How do we know this? Because after the raid and arrest of more than 200 workers at the Del Monte plant almost all of the jobs have been filled within 12 hours with legal citizens.
It disgusts me when people say we should let the illegals stay because they are doing work that Americans don't want to do.
I think they should all get their heads out of the sand because it's not that they're doing jobs we don't want to do; it's that they are undercutting our pay and taking our jobs away from us and this is a perfect example.
I have no sympathy for any of them and think they should all be deported. They are breaking the law, period.
City's poor priorities make traffic troubles
The June 12 Portland Tribune editorial, 'Republicans must say yes to funding,' was underwhelming, to say the least.
The Tribune called on the state Legislature for 'the first time in almost 15 years to invest substantially in its roads and highways' and 'to begin to reduce stifling urban congestion.'
For openers, the fact that the tax rate per gallon of gas has not gone up is irrelevant. The number of gallons sold has gone up and the amount of federal funding (from the 18.4 cents per gallon paid into the national highway trust fund) has risen.
Additionally, weight-mile taxes paid by truckers, which along with studded tires cause almost all road damage, have risen.
We have not added new roads because we have chosen to spend our federal, state, city and county transportation funds on projects that do not and are not designed to increase mobility.
When people talk about state transportation congestion problems, they really mean Portland metro problems. Portland metro problems do cause both interstate and intrastate problems.
If we increased Portland metro funding by 10 percent, 100 percent or 500 percent, we would improve mobility negligibly, if at all.
How do we know that? Because Metro and the City Council have made it clear they will build no new freeways. They say they will increase mobility by putting more traffic on arterials.
The reason freeways carry so much traffic is because they are faster and safer. Diverting more traffic to arterials and neighborhood streets slows traffic and makes neighborhoods less livable.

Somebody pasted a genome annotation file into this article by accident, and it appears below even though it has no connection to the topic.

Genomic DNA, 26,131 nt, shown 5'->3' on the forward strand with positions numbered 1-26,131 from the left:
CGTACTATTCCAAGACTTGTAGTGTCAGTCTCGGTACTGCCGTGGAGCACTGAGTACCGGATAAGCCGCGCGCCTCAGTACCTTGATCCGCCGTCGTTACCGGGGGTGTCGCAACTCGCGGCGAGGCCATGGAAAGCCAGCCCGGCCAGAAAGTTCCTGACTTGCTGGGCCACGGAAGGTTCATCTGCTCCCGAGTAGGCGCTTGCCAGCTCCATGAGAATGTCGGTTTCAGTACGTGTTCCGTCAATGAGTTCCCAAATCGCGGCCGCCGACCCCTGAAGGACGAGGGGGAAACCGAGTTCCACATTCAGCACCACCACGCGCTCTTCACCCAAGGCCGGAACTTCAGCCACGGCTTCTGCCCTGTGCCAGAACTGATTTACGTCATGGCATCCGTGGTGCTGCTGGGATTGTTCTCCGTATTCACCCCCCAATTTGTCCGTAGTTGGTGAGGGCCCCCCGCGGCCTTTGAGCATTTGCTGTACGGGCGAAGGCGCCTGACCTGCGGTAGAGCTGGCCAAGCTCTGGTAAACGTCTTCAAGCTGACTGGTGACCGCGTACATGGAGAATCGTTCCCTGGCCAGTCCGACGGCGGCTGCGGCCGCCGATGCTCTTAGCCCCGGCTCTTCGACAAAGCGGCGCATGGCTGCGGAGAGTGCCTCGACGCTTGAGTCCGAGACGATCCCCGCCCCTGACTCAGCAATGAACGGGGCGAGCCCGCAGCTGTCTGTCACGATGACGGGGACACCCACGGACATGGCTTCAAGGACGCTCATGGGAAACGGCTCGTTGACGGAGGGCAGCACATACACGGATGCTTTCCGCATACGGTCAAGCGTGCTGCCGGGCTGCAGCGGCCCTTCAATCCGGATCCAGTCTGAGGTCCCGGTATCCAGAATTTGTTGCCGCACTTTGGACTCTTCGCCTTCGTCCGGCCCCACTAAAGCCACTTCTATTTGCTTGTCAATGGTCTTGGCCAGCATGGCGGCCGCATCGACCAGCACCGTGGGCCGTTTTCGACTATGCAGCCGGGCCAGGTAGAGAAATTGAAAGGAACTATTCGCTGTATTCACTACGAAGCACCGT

One of the greatest benefits of freeways is the diversion of traffic out of neighborhoods.
Metro and the city of Portland prefer to spend money on trolleys. Trolleys take no cars off the roads because the trips are too short. They divert people from walking, biking or riding the bus.
The city spends money on esplanades and couplets that take no autos off the roads. It spends money on bike paths and lanes, medians, wide sidewalks, bubble curbs, and on and on.
Of course, the city never heard of a light-rail or commuter-rail route it could do without.
The result is that, using the latest data available, the modal split between auto and public transport is 97.71 percent for auto and 2.29 percent for public transport. It has never been lower for public transport.
Each year, the Texas Transportation Institute at Texas A and M University publishes mobility reports for all major U.S urban areas (mobility.tamu.edu).
Their reports show that since 1986, when the light-rail era began in Portland metro with the opening of the east-side line, our congestion has increased as much as or more than in any other major urban area.
New highways are needed to conform to today's travel patterns, not just a few short lane additions. If we embark on a program dedicated to such a program, that would be the time to consider funding increases.
Melvin Y. Zucker